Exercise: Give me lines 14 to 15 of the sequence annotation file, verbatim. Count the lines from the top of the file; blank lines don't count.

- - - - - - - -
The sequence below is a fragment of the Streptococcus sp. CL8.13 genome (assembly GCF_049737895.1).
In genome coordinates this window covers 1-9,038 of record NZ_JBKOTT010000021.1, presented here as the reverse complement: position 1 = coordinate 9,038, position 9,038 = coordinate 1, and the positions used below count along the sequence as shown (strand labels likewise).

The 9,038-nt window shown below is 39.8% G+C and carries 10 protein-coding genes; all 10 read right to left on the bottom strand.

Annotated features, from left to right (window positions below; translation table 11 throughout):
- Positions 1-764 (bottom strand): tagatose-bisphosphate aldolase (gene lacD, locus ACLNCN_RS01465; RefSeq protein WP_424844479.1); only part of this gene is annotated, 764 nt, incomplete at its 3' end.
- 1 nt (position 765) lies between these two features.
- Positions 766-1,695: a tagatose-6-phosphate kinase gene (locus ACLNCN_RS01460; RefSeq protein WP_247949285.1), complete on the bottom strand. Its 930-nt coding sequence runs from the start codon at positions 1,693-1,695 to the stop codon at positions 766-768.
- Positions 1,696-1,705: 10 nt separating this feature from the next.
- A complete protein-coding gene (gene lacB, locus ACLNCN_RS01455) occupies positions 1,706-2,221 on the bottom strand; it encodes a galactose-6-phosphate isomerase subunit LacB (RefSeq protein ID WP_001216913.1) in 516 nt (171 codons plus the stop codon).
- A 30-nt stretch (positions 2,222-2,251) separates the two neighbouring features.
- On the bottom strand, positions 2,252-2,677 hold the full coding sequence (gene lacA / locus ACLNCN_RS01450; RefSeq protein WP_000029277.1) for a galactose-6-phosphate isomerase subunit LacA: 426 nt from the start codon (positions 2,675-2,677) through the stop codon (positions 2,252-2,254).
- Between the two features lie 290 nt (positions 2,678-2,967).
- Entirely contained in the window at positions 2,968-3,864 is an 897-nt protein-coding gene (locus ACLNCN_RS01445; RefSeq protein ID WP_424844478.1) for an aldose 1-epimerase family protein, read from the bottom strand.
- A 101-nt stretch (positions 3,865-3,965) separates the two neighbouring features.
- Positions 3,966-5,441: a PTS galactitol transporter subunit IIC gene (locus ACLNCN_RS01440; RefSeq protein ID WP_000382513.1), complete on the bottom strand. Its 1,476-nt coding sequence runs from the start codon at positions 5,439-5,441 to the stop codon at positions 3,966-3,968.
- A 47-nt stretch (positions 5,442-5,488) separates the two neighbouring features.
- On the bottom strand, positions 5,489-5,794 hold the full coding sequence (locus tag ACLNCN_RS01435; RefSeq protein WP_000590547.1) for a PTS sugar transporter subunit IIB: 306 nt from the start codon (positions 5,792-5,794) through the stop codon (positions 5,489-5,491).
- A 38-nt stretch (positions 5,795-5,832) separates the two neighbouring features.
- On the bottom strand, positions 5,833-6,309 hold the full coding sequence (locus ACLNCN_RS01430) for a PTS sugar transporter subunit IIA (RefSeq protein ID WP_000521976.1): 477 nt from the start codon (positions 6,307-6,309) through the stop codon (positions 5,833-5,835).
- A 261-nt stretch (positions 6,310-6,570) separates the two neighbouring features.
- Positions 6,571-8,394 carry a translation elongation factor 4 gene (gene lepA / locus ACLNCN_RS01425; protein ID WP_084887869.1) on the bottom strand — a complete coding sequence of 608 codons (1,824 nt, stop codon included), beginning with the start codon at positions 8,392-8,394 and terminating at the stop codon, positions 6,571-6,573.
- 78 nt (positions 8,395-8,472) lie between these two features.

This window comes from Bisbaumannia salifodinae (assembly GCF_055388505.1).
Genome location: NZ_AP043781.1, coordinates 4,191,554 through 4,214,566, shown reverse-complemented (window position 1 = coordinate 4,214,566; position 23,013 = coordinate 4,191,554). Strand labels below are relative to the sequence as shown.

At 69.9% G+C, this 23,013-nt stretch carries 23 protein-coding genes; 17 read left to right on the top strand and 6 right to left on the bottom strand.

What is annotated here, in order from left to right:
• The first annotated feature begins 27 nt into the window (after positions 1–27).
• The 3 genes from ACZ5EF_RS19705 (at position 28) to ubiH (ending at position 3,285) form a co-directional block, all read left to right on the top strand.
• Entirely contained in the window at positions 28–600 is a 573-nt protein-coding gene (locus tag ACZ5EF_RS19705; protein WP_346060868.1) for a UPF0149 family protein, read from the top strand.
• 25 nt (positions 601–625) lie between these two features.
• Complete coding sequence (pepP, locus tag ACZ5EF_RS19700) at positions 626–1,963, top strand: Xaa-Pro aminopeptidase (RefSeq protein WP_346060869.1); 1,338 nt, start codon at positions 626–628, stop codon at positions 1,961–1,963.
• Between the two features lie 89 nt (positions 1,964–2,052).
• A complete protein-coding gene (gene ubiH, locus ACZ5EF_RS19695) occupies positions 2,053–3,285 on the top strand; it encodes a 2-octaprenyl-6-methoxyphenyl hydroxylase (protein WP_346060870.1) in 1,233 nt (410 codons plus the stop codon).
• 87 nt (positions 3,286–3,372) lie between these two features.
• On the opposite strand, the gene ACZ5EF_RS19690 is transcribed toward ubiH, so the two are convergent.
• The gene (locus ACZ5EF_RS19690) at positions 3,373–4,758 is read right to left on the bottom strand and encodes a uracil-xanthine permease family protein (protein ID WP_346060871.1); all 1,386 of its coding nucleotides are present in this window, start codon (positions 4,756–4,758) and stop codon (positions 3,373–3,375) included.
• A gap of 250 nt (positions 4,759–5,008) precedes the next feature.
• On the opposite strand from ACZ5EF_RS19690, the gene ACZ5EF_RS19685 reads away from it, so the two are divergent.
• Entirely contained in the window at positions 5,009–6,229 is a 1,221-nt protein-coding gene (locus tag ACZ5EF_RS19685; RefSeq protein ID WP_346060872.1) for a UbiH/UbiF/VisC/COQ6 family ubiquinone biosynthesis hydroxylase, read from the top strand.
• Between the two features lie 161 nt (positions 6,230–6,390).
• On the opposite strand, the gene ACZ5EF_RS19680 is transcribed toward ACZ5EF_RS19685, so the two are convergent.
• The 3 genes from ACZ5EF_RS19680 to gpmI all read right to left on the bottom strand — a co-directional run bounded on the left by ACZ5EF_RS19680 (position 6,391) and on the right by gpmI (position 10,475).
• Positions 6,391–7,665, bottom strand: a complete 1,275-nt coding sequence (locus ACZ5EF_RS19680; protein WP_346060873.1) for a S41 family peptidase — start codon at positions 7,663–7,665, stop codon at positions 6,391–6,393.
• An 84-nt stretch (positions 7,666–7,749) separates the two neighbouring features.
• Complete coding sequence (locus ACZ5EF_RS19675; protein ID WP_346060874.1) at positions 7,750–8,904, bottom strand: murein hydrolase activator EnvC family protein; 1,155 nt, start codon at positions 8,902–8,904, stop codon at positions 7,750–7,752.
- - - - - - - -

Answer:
- A 101-nt stretch (positions 3,865-3,965) separates the two neighbouring features.
- Positions 3,966-5,441: a PTS galactitol transporter subunit IIC gene (locus ACLNCN_RS01440; RefSeq protein ID WP_000382513.1), complete on the bottom strand. Its 1,476-nt coding sequence runs from the start codon at positions 5,439-5,441 to the stop codon at positions 3,966-3,968.